9 Pharmacology Mnemonics That Simply Work

5 pharmacology mnemonics feature imageGood medication mnemonics are hard to find, aren’t they?

Even harder than the topic of pharmacology itself.

Which is why you’re stressed out, confused and wishing someone could just show you how to remember medications for nursing, prescribing as a doctor or working in a pharmacy.

Good news:

On this page, I’m going to share with you not only some powerful mnemonic examples for different drugs and what they do to the brain and body.

I’m going to teach you how to assign your own mnemonics.

Not in a way that will feel like work.

But in a way that is easy, fun and helps improve your overall memory.

Sound good?

Let’s dive in!

9 Effective Pharmacology Mnemonics (And How to Use Them)

As we go through these mnemonic devices and examples, here’s a simple principle to understand:

Most mnemonic examples you’ll find on the Internet involve vague and generic associations.

In fact, most people teaching memory techniques in books, courses and free materials suffer from this problem.

The simple shift you’ll learn to make today is to make concrete and specific.

That way, you’re using information that is already in your memory to make associations.

And that’s how using drug mnemonics becomes faster, easier and so much more fun.

One: Adrenergic Agonists

The first memory task with each pharmacology mnemonic is to memorize the name.

To make this simple, let me introduce you to two things:

Word division works by letting your mind settle on just part of the word, such as “ad.”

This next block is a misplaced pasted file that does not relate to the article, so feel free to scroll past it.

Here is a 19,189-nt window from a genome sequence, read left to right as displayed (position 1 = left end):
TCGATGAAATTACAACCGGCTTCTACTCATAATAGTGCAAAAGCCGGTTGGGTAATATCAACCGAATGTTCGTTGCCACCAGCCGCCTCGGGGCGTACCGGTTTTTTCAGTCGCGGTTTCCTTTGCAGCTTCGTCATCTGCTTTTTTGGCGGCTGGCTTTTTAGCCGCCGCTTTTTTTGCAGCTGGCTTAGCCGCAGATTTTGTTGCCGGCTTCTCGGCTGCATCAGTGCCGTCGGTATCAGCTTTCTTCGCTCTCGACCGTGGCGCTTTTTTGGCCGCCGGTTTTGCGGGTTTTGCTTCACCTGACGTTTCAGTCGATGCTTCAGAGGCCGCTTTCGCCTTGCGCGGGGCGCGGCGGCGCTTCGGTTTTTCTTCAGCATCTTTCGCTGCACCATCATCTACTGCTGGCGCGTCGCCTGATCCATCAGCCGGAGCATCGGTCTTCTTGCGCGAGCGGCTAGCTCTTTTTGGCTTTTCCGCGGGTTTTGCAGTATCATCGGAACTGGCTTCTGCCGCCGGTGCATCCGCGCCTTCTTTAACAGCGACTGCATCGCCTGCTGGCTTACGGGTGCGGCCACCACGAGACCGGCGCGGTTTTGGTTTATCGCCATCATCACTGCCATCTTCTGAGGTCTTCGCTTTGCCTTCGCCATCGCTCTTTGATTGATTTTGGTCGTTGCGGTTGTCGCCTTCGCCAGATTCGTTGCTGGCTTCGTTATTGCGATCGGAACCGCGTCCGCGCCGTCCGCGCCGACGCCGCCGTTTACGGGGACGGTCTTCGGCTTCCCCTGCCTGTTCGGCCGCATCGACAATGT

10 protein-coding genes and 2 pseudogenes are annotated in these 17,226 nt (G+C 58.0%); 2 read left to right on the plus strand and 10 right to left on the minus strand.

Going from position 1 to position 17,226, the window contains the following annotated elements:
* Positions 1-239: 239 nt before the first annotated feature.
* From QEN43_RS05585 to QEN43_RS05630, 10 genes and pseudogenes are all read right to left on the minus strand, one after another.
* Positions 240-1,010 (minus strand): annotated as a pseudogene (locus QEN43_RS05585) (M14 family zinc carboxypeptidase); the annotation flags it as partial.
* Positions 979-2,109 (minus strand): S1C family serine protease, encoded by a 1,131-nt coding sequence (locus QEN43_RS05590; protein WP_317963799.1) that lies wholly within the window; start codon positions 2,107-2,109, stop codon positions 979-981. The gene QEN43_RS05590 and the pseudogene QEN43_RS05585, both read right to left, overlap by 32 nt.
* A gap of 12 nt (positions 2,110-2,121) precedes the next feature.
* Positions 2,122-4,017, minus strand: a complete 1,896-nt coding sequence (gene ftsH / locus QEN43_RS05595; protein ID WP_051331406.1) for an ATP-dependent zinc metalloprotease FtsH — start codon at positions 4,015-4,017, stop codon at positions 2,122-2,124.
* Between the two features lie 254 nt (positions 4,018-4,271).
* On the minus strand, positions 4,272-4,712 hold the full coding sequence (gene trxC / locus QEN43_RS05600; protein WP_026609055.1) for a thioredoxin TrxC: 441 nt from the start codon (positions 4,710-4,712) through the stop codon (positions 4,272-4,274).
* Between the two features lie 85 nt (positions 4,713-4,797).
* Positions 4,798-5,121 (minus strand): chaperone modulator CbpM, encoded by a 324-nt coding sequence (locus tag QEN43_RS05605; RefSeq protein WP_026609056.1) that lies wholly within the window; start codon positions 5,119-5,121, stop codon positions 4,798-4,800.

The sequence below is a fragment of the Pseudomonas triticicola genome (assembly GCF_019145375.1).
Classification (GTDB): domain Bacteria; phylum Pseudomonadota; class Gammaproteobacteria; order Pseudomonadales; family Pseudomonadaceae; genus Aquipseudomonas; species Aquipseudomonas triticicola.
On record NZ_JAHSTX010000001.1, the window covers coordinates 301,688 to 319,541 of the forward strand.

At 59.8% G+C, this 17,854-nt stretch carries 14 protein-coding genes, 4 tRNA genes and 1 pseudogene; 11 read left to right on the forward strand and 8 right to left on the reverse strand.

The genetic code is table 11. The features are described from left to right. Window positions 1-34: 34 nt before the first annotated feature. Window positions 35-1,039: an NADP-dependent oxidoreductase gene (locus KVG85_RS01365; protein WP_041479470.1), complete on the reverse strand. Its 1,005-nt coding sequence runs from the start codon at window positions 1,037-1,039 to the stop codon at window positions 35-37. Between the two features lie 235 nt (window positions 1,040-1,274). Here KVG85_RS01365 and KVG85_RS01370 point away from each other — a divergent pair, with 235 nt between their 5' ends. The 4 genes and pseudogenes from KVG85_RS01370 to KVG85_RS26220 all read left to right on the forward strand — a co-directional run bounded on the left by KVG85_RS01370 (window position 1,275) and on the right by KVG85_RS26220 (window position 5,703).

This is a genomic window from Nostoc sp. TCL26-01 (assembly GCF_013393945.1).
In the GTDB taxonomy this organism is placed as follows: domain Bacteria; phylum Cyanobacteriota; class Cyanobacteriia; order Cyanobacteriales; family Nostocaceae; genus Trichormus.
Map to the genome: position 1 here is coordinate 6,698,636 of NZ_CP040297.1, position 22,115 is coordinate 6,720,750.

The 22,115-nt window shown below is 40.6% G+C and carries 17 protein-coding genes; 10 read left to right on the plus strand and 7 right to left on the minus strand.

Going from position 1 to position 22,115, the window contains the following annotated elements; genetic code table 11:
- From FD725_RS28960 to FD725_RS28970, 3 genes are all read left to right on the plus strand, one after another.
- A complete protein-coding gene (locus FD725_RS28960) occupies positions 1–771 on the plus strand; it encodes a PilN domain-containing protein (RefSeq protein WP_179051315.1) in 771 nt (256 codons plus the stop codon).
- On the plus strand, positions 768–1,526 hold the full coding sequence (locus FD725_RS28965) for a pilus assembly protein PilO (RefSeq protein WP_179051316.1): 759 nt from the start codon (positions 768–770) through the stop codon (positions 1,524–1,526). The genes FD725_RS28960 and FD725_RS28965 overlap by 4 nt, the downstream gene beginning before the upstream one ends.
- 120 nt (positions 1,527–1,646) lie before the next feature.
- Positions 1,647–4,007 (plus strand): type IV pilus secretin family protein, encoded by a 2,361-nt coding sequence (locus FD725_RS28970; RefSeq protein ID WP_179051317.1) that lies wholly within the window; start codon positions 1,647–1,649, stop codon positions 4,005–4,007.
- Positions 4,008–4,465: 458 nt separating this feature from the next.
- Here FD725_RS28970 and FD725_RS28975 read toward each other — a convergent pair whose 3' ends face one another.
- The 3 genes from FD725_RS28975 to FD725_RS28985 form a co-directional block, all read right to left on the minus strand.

Then, thinking about specific associations is much easier: 

Adidas shoes come instantly to mind. This is a specific and concrete association.

For “rene” you might think of the concept of renewal and maybe a person you know named Renee or Ren and Stimpy.

Just imagine having Ren or Renee trading Adidas shoes for energy to help you remember the word Adrenergic. You could even use Kylo Ren from the Star Wars mythology.

pharmacology mnemonics example for adrenergic agonists

You could even use the story and linking method to throw in ideas around addiction and being allergic to get more of the sounds in place.

To understand how the story and linking method might work for this term, look at the example above:

We have Adidas shoes balancing on Kylo Ren’s head as he’s talking about addiction to playing Sega Genesis with a person named Renee.

From there, you just add on more associations for the “agonist” part of the term. And if you were to use someone like Kylo Ren, he’s an “antagonist” in parts of the stories he appears in.

Neat how medical mnemonics work, isn’t it?

Now, I know there are more details for this term than just its name. But let’s pick up how to memorize even the most granular details as we go through a few more mnemonics for pharmacology.

Two: Thyroid Drugs

Now that you have a model for memorizing the name of any kind of medication, let’s look at how to memorize what different kinds of drugs do.

Thyroid drugs, for example, speed up metabolism. They may give energy or increase body temperature.

So if you needed to remember that sodium ipodate might be used in the management of hyperthyroidism in subacute thyroiditis, here’s an example mnemonic:

mnemonics for pharmacology example for sodium ipodate

Imagine Superman asking Wonder Woman out on a date to eat some sodium.

She responds that she suffers from hyperthyriod issues and prefers to eat potatoes on a date. The sound of “I” “potatoes” and “date” help you recall this term. The story helps you remember why the drug is given.

To deal with a drug like Triiodothyronine for hypothyroid issues, you could extend the story.